Imagine a remix of “I’ll Be There for You” where the clapping is replaced by the cha-ching noises from M.I.A.’s “Paper Planes.” That’s this week in culture, which revolves around dollar amounts so high we can barely fathom them: Friends money.
On Master of None, Aziz Ansari’s new Netflix series, Ansari plays an actor looking to make Friends money, and the show weaves race into its narrative like no other show we’ve seen, writes Slate’s Sharan Shetty. When Ansari’s character wants to expose a network executive’s racism, his agent reminds him that doing so could sabotage his shot at getting ’90s-sitcom-level rich; think of David Schwimmer, she advises him.
Ironically enough, the prospect of Friends money is becoming more and more of a pipe dream: In the age of streaming, nothing’s a hit anymore, writes Willa Paskin, but ratings are actually more important than ever now that it’s so easy for viewers to live within their own cultural bubbles.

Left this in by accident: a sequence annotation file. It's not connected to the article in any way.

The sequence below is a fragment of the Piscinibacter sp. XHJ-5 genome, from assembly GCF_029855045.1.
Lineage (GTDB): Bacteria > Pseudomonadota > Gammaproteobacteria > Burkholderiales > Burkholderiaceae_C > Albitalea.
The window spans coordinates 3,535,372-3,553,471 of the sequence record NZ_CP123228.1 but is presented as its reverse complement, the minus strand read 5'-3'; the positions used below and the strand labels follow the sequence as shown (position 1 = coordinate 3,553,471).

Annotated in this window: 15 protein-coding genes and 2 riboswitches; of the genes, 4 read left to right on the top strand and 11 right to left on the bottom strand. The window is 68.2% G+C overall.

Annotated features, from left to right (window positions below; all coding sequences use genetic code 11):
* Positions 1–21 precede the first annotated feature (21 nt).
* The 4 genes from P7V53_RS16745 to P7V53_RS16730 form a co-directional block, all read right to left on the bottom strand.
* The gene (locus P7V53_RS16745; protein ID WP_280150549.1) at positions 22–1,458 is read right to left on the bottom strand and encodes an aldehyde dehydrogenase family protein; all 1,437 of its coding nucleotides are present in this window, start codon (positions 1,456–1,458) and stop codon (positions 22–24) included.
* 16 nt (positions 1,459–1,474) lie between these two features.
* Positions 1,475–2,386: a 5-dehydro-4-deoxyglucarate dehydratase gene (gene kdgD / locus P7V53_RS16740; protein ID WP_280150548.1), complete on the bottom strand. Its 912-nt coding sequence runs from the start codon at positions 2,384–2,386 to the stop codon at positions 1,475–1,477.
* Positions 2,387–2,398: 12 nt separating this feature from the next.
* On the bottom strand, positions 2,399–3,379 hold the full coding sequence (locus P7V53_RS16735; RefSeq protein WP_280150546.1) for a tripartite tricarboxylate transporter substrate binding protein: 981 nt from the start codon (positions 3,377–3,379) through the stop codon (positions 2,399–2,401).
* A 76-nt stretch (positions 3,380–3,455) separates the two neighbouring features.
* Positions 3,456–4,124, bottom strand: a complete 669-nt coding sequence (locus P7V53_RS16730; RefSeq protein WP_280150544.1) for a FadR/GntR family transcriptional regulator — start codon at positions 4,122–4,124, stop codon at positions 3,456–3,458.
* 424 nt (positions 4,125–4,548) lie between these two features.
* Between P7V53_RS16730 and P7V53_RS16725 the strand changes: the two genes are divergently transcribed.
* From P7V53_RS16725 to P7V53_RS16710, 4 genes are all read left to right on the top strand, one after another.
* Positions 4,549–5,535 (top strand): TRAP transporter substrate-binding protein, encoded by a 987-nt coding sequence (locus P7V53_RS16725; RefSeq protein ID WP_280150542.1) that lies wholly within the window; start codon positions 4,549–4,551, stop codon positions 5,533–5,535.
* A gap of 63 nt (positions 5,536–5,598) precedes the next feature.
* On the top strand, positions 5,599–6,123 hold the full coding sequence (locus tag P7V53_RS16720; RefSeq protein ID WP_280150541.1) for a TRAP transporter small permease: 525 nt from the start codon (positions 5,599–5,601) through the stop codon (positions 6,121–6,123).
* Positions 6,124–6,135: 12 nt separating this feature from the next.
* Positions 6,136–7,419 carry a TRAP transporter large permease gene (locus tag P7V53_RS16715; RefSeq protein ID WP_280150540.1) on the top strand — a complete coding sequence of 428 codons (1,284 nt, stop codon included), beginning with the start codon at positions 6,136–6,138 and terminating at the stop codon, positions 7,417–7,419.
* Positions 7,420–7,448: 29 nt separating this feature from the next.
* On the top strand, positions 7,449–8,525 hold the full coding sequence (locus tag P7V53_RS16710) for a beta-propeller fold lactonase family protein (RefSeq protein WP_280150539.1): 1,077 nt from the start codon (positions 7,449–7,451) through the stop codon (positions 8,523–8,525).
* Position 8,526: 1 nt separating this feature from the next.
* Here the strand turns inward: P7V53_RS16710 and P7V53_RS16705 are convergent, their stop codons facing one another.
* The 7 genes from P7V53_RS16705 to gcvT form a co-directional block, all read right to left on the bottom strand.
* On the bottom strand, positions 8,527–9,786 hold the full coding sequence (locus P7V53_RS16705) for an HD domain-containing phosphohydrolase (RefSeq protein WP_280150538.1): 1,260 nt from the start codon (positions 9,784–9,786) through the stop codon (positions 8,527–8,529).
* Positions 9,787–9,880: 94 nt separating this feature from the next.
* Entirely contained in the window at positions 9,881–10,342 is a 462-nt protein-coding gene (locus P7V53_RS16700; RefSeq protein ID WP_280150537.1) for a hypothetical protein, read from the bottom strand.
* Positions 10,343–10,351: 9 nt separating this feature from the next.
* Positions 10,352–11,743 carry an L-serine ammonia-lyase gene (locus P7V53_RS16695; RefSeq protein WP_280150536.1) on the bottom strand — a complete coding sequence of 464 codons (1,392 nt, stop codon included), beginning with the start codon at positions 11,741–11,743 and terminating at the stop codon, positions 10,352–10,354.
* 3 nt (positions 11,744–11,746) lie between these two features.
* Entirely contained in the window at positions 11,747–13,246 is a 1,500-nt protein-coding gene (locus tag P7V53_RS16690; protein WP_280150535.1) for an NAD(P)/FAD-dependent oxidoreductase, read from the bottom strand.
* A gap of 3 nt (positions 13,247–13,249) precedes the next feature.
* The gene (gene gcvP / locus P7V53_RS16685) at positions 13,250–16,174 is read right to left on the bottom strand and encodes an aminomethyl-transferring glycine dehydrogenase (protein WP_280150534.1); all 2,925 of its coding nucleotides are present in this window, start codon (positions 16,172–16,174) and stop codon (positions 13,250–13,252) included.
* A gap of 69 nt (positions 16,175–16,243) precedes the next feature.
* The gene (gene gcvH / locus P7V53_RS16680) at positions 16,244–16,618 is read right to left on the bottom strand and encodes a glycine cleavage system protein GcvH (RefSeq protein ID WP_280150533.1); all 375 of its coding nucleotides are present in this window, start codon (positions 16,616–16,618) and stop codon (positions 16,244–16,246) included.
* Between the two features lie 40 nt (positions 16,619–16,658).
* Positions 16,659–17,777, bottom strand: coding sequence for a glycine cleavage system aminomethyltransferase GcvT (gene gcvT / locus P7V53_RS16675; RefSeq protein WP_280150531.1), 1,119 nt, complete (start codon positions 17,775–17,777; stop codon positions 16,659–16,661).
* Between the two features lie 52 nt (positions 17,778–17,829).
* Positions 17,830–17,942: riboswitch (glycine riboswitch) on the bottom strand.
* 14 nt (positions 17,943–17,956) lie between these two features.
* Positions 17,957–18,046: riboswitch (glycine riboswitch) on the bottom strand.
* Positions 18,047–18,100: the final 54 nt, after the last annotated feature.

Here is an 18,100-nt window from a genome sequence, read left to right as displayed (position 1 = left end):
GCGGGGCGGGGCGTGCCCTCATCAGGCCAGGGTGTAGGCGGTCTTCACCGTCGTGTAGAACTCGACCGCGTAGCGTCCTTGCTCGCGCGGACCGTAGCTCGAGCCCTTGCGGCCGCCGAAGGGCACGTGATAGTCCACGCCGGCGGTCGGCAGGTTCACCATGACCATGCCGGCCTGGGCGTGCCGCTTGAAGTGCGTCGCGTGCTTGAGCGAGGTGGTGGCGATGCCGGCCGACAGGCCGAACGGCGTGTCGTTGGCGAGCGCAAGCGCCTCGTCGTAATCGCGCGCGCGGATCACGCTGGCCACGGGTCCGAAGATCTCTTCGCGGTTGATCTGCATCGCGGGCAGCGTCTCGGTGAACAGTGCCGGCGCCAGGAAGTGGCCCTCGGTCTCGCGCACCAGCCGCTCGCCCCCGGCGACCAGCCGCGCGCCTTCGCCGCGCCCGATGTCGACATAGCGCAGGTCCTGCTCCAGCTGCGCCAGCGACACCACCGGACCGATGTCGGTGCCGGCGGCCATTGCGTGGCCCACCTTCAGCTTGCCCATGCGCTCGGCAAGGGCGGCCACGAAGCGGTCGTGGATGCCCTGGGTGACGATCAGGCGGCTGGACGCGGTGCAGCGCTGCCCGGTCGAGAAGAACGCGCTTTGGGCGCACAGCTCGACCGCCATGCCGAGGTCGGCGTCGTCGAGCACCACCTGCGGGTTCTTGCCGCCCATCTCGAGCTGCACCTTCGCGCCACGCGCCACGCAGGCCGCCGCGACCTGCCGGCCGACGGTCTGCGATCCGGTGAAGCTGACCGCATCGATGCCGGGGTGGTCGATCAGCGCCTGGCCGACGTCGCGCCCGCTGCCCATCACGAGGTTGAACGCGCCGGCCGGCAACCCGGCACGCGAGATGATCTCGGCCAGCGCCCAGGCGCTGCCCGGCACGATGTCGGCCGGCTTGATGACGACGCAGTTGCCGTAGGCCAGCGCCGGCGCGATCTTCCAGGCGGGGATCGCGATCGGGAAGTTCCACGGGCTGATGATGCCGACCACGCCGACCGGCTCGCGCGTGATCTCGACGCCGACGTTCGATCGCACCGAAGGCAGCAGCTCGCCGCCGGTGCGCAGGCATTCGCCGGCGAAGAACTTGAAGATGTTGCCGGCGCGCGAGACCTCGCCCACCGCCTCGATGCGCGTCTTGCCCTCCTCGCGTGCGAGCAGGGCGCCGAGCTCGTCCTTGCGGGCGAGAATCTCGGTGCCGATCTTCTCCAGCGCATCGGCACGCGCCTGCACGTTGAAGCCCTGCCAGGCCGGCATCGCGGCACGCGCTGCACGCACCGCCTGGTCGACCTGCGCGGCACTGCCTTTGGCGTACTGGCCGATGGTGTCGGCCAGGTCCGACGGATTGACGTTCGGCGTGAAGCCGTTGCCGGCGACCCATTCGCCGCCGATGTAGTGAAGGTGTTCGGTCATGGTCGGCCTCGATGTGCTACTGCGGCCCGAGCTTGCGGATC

One person who’s living in a bubble, surrounded by Friends money, is Donald Trump, who is not so easy to satirize, even when he is hosting SNL, as he did this week. At this point, even his impersonators are raking it in—as in this surprisingly touching story of a longtime Trump impersonator relishing his moment in the sun.
It hardly matters if The Force Awakens is good or bad; either way, it’ll still make Friends money. In adjusting your expectations for the coming Star Wars installment, Forrest Wickman recommends looking to reaction to the trailer for The Phantom Menace as a cautionary tale.
Kidz Bop makes Friends money by sanitizing pop hits. Hamilton money is the Broadway version of Friends money. Shonda Rhimes’ new book deserves to earn Friends money. The Walking Dead’s Rick Grimes does not.
A few more links for when it hasn’t been your day, your week, your month, or even your year: